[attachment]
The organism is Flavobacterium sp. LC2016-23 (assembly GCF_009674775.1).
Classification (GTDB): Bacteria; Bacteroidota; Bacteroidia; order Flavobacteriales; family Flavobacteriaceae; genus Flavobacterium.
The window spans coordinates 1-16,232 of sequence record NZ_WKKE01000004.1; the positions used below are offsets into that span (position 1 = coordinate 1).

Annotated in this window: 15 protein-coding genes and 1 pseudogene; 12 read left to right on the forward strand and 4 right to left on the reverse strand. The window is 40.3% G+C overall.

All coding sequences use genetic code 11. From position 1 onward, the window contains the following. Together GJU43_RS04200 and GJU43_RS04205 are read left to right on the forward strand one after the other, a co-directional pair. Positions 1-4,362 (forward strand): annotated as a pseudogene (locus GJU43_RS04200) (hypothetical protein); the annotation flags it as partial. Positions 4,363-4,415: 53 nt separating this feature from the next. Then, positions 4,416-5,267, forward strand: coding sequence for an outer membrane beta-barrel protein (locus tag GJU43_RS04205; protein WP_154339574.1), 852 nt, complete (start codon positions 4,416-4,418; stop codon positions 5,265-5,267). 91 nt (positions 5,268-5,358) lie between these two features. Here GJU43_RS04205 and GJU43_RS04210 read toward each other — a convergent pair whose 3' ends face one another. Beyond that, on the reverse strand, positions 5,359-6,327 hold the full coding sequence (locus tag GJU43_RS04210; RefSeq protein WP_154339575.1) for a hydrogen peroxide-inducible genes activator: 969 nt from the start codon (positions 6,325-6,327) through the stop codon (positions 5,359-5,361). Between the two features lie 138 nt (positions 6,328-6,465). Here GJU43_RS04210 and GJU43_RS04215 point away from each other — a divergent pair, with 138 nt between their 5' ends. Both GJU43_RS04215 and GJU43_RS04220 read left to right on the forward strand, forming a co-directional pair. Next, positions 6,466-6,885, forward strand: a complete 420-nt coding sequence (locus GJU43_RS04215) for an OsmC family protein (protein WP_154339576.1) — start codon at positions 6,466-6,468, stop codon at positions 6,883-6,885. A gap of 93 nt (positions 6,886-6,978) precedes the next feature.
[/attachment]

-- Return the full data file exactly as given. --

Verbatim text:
The organism is Flavobacterium sp. LC2016-23 (assembly GCF_009674775.1).
Classification (GTDB): Bacteria; Bacteroidota; Bacteroidia; order Flavobacteriales; family Flavobacteriaceae; genus Flavobacterium.
The window spans coordinates 1-16,232 of sequence record NZ_WKKE01000004.1; the positions used below are offsets into that span (position 1 = coordinate 1).

Annotated in this window: 15 protein-coding genes and 1 pseudogene; 12 read left to right on the forward strand and 4 right to left on the reverse strand. The window is 40.3% G+C overall.

All coding sequences use genetic code 11. From position 1 onward, the window contains the following. Together GJU43_RS04200 and GJU43_RS04205 are read left to right on the forward strand one after the other, a co-directional pair. Positions 1-4,362 (forward strand): annotated as a pseudogene (locus GJU43_RS04200) (hypothetical protein); the annotation flags it as partial. Positions 4,363-4,415: 53 nt separating this feature from the next. Then, positions 4,416-5,267, forward strand: coding sequence for an outer membrane beta-barrel protein (locus tag GJU43_RS04205; protein WP_154339574.1), 852 nt, complete (start codon positions 4,416-4,418; stop codon positions 5,265-5,267). 91 nt (positions 5,268-5,358) lie between these two features. Here GJU43_RS04205 and GJU43_RS04210 read toward each other — a convergent pair whose 3' ends face one another. Beyond that, on the reverse strand, positions 5,359-6,327 hold the full coding sequence (locus tag GJU43_RS04210; RefSeq protein WP_154339575.1) for a hydrogen peroxide-inducible genes activator: 969 nt from the start codon (positions 6,325-6,327) through the stop codon (positions 5,359-5,361). Between the two features lie 138 nt (positions 6,328-6,465). Here GJU43_RS04210 and GJU43_RS04215 point away from each other — a divergent pair, with 138 nt between their 5' ends. Both GJU43_RS04215 and GJU43_RS04220 read left to right on the forward strand, forming a co-directional pair. Next, positions 6,466-6,885, forward strand: a complete 420-nt coding sequence (locus GJU43_RS04215) for an OsmC family protein (protein WP_154339576.1) — start codon at positions 6,466-6,468, stop codon at positions 6,883-6,885. A gap of 93 nt (positions 6,886-6,978) precedes the next feature.